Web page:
Motorcycle Radar Detector Guide

RoverTtx

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After Vortex's last stream, it seemed like many people could use help running radar detectors on their motorcycles. I'll try to share what I know and make a useful resource here.

Overview:
There are two unique challenges to this:
  1. Mounting the detector
  2. Getting the alerts in your helmet/dash area
The simplest method is to use your phone paired to an intercom like a SENA, then run an app that talks to your detector via bluetooth. This way you'll get alerts on your phone screen as well as through your headset. This will allow the detector to be mounted anywhere with power and not have excess wires, displays, etc.

What's Needed
  • Helmet intercom (Sena, Cardo, etc)
  • Smart phone - If you want to use a Valentine Detector, go for an android. Waterproof is a plus
  • Radar Detector with bluetooth - Bluetooth allows you to control, see, hear it via a phone and avoid audio wires, fumbling with controls while wearing gloves, etc.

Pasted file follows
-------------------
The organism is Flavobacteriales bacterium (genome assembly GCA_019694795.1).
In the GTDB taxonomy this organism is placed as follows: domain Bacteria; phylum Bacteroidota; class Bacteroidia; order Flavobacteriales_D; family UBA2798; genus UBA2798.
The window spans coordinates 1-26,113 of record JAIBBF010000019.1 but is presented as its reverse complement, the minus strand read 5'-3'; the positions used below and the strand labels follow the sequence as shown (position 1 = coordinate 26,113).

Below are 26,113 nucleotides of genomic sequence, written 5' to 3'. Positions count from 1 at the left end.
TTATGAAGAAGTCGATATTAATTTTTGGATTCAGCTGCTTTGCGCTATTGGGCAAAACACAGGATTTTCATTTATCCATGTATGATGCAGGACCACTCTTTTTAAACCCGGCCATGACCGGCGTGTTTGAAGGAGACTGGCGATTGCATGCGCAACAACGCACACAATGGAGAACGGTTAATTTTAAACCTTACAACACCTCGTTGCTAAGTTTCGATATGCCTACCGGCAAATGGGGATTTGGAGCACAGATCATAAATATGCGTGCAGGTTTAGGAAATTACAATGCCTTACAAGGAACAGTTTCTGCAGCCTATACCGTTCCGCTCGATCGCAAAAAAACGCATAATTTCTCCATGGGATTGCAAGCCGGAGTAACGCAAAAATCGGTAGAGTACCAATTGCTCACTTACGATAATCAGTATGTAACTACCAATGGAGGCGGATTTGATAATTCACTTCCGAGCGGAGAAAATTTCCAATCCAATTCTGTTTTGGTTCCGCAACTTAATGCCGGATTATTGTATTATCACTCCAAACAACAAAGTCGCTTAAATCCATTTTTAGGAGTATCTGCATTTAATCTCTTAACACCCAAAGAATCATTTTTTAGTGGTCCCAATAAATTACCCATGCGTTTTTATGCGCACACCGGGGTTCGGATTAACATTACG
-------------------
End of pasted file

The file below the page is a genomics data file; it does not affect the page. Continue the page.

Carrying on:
• Typical things still apply in choosing a detector. For example, you probably want something with long range and good false alert filtering.
    • Currently, my top picks would be an Escort Max 360 or a Valentine One Gen 2 but anything with bluetooth and good radar abilities will work. I LOVE using a Valentine with the JBV1 app and that would be my personal choice.
  • Mounts
    • For the phone, I recommend a RAM X mount, but this is just preference
    • For the detector, this is up to you. I'll attach some photos of typical mounts that work well. Remember, most detectors aren't waterproof so consider this when mounting. People used to sell waterproof housings for the Valentine V1 but I can't find them now. Make sure the front of the detector isn't too obstructed, the device is level, and if it has a rear antenna be sure to keep it unobstructed if possible.
    • Detectors are expensive, so be careful mounting near front fenders because rocks can easily kill one